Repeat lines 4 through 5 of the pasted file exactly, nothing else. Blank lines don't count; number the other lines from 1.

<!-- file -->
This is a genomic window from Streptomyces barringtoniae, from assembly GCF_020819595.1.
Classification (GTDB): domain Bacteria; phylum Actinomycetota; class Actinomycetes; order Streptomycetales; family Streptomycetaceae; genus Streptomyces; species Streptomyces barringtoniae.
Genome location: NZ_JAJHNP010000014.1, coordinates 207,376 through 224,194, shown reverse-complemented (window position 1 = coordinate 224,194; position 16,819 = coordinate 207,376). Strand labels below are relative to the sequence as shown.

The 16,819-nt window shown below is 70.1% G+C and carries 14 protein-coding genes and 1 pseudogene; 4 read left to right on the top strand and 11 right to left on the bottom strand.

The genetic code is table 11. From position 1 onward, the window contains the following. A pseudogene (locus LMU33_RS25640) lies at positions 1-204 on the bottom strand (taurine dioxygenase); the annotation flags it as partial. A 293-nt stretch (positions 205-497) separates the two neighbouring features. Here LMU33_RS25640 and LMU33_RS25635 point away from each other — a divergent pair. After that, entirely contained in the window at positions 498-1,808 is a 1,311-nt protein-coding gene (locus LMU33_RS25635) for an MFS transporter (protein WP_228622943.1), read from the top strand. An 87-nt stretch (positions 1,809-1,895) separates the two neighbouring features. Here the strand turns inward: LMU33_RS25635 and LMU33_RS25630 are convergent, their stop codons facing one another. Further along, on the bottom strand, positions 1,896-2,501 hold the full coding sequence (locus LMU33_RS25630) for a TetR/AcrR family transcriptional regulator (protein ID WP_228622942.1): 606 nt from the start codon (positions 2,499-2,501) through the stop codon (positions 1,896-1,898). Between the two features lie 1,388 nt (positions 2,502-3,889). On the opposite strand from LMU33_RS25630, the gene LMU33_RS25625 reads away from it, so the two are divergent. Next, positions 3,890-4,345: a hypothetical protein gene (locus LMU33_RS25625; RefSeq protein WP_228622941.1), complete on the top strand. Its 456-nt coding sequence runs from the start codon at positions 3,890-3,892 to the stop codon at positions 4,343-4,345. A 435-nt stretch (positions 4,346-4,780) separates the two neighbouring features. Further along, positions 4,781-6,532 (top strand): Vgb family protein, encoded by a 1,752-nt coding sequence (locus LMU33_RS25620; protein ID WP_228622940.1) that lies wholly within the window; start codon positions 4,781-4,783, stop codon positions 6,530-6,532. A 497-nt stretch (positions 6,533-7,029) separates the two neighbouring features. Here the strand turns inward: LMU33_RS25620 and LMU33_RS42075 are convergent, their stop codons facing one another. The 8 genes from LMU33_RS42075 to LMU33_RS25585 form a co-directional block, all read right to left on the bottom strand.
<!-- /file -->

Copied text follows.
The 16,819-nt window shown below is 70.1% G+C and carries 14 protein-coding genes and 1 pseudogene; 4 read left to right on the top strand and 11 right to left on the bottom strand.

The genetic code is table 11. From position 1 onward, the window contains the following. A pseudogene (locus LMU33_RS25640) lies at positions 1-204 on the bottom strand (taurine dioxygenase); the annotation flags it as partial. A 293-nt stretch (positions 205-497) separates the two neighbouring features. Here LMU33_RS25640 and LMU33_RS25635 point away from each other — a divergent pair. After that, entirely contained in the window at positions 498-1,808 is a 1,311-nt protein-coding gene (locus LMU33_RS25635) for an MFS transporter (protein WP_228622943.1), read from the top strand. An 87-nt stretch (positions 1,809-1,895) separates the two neighbouring features. Here the strand turns inward: LMU33_RS25635 and LMU33_RS25630 are convergent, their stop codons facing one another. Further along, on the bottom strand, positions 1,896-2,501 hold the full coding sequence (locus LMU33_RS25630) for a TetR/AcrR family transcriptional regulator (protein ID WP_228622942.1): 606 nt from the start codon (positions 2,499-2,501) through the stop codon (positions 1,896-1,898). Between the two features lie 1,388 nt (positions 2,502-3,889). On the opposite strand from LMU33_RS25630, the gene LMU33_RS25625 reads away from it, so the two are divergent. Next, positions 3,890-4,345: a hypothetical protein gene (locus LMU33_RS25625; RefSeq protein WP_228622941.1), complete on the top strand. Its 456-nt coding sequence runs from the start codon at positions 3,890-3,892 to the stop codon at positions 4,343-4,345. A 435-nt stretch (positions 4,346-4,780) separates the two neighbouring features. Further along, positions 4,781-6,532 (top strand): Vgb family protein, encoded by a 1,752-nt coding sequence (locus LMU33_RS25620; protein ID WP_228622940.1) that lies wholly within the window; start codon positions 4,781-4,783, stop codon positions 6,530-6,532. A 497-nt stretch (positions 6,533-7,029) separates the two neighbouring features. Here the strand turns inward: LMU33_RS25620 and LMU33_RS42075 are convergent, their stop codons facing one another. The 8 genes from LMU33_RS42075 to LMU33_RS25585 form a co-directional block, all read right to left on the bottom strand.